2008 John Walker's Passage (clip only) Passage is a fascinating hybrid -- in parts, a magnificently acted and realized dramatization of Dr. John Rae's bringing of Inuit testimony about cannibalism back to Britain, and in part a sort of making-of documentary, including discussions and debates within which modern figures -- Ken McGoogan, Tagak Curley, Maria Pisa Casarini, Ernie Coleman, and John Muir -- add to the historical context and show why and how this story matters. The appearance of Charles Dickens's great-great-grandson near the end leads to a truly memorable scene.


2014 Mill Creek: The Northwest Passage: The Last Great Frontier (clip only). A modest film done mostly using archival imagery and interviews, this was my second go-round in the documentary lens. It's well-done overall, though it misses some of the depth it could have had with location footage and a wider array of speakers.


2015 NOVA: Arctic Ghost Ship. This documentary, interestingly, was originally directed by Andrew Gregg, who was the photographer and videographer for the 1994 CBC segment. It was re-edited, however for the UK and US markets, so not all the same segments have all the same on-camera experts. Huw Lewis-Jones appears throughout all three, but Louie Kamookak only in the US version; the Canadian edit makes good use of Ken McGoogan's expertise. I served as a behind-the-scenes consultant on this version, the first to include the finding of HMS "Erebus" in 2014, and I can say that all three versions are quite good!

5 comments:

  1. Russell, I am so curious about one thing. Now that Erebus and Terror have been found where they weren't expected to be--do we know when the ice would have dispersed enough to move them from the abandonment site? I realize that either pack ice or a partial crew aboard could have moved them, but either way, they stopped being immobilized by ice at some point. Thanks for a terrific blog, by the way.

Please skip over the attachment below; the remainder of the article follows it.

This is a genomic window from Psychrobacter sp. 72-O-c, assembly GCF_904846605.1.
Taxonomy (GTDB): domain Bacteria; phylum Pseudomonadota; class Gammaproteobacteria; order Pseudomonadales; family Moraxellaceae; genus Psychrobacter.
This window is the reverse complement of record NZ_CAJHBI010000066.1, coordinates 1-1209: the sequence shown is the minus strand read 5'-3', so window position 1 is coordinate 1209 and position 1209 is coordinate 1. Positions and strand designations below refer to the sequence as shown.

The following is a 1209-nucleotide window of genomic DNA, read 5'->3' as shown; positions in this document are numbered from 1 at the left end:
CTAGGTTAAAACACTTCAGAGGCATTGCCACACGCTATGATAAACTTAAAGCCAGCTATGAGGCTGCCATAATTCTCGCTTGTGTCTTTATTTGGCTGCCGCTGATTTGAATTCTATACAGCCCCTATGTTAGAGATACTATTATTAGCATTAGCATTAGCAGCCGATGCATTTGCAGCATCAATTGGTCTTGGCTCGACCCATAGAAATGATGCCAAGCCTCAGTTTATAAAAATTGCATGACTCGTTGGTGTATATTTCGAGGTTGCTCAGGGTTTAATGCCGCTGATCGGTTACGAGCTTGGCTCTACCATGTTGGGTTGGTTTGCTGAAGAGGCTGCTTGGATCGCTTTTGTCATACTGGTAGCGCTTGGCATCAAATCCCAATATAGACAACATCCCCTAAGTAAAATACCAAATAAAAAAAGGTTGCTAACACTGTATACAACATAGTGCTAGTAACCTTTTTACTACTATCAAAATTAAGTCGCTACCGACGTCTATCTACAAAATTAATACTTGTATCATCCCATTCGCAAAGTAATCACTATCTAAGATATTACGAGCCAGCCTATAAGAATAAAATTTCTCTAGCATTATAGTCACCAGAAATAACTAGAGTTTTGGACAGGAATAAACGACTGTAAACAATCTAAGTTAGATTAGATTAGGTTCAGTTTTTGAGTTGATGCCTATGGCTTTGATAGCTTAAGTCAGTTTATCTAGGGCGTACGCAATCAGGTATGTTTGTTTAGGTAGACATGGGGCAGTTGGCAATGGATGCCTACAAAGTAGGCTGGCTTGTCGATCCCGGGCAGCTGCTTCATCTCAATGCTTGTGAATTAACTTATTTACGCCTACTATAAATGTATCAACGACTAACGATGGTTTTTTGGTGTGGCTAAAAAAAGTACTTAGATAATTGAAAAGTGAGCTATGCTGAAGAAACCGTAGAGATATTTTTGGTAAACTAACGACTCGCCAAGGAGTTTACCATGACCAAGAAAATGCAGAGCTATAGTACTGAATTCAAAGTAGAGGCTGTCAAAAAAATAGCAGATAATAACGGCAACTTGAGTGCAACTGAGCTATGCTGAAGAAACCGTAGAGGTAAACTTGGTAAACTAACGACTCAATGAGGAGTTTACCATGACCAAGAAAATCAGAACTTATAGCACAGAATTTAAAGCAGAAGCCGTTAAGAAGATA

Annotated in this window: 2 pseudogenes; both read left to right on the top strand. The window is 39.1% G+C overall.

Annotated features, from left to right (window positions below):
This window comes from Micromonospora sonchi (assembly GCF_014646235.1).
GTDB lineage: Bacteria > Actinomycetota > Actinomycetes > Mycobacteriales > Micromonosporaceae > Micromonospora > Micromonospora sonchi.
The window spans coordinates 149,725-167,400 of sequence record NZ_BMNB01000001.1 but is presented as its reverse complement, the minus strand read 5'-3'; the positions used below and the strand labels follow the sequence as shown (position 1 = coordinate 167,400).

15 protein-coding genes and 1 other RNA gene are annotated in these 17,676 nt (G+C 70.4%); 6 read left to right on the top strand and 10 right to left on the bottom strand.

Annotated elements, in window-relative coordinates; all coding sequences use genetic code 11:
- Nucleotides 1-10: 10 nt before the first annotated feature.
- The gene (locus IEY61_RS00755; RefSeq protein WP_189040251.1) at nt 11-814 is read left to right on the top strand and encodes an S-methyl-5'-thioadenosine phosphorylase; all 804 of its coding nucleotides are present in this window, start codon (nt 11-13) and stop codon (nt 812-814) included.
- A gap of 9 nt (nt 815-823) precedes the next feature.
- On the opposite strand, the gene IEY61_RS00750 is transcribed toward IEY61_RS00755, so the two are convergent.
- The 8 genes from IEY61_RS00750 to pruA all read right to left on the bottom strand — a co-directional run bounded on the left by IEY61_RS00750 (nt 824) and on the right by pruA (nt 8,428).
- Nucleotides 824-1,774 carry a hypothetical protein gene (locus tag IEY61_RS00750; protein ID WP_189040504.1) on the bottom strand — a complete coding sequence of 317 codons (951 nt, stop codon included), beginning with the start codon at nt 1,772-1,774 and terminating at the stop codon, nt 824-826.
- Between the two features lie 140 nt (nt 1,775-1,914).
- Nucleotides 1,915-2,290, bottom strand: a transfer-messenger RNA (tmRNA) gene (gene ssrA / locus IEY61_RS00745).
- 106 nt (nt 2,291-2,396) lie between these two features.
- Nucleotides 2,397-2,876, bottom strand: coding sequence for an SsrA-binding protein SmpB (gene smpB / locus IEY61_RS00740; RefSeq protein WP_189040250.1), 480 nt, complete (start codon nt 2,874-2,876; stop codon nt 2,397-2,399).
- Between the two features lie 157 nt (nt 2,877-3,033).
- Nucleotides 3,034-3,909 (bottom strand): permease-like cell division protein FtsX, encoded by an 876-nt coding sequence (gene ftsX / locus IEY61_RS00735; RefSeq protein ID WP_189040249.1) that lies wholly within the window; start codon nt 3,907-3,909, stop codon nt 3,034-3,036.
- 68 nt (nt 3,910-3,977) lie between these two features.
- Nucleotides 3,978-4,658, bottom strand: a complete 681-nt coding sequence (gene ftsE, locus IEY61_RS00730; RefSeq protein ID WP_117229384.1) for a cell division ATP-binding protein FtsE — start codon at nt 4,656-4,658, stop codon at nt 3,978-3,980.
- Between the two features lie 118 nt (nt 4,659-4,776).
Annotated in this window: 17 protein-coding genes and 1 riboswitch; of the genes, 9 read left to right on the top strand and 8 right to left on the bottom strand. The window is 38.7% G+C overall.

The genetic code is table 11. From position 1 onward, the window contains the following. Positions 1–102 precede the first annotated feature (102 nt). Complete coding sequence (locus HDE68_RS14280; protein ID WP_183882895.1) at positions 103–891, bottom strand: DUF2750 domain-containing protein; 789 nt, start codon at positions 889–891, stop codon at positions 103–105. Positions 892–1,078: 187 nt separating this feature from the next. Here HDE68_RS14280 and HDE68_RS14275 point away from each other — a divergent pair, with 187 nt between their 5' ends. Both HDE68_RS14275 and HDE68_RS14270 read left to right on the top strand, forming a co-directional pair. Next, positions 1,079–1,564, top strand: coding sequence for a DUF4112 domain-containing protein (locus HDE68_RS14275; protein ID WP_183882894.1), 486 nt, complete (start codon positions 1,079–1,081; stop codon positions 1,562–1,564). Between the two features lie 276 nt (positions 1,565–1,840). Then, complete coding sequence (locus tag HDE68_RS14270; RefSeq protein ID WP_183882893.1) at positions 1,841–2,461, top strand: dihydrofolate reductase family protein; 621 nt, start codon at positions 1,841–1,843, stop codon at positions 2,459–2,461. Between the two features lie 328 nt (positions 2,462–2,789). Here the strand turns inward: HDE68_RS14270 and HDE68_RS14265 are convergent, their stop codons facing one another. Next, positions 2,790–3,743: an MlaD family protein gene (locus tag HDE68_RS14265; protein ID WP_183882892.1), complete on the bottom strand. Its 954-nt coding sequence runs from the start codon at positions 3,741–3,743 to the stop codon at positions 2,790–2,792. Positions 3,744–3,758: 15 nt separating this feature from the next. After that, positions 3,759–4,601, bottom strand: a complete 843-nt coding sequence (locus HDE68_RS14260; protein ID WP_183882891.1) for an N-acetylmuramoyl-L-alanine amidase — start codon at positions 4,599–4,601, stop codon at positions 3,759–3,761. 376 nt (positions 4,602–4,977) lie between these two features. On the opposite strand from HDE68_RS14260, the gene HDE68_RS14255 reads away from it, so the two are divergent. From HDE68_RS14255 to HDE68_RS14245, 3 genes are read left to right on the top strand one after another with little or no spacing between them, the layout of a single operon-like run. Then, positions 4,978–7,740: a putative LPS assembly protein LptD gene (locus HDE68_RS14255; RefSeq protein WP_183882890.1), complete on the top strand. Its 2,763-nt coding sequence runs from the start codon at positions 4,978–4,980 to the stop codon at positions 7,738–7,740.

ReplyDelete
    Replies
    1. That’s a great question! We don’t really have enough detailed climate or ice data to do more than guess when the ships were freed. It may indeed have been only a brief period — with a good wind, either ship could have made it from the abandonment site to where they were found in a matter of a few days’ sailing. Or it may have been done in increments over more than one season, if the ice only yielded in part. I hope that materials found aboard ship will cast some light on this question! — and thanks for your kind words!

      Delete
  2. Is there any evidence that both ships were abandoned? They were military ships. It seems more likely that a number of men would be left to guard them and if found, point the rescuers to the path the crew took towards the mainland.
    From the exact position of discovery that the Prime Minister inadvertently gave away, it would seem that at least Terror was under some sort of guidance into Terror Bay.

    ReplyDelete
    Replies
    1. The word used in the Victory Point record is "deserted," not abandoned -- I think the implication of this term is that the leaving of the ships was not permanent. And I agree that the position of Terror strongly indicates it was under guidance; we now know from Parks's investigation that she did not have her anchor deployed, nor was she sealed up as she would have been for abandonment. The implication, to me, is that she was piloted and underway when she sank.

      Delete
  3. Could you please advise me on a good read? It the Terror tv show, when Captain James is talking to Mr Blanky about his last arctic expirence, he said he would have hit the captain in the head with an ax. Is there a good book or piece written on that expedition?
    Thanks
    Dean
    Dawson City, YT

    ReplyDelete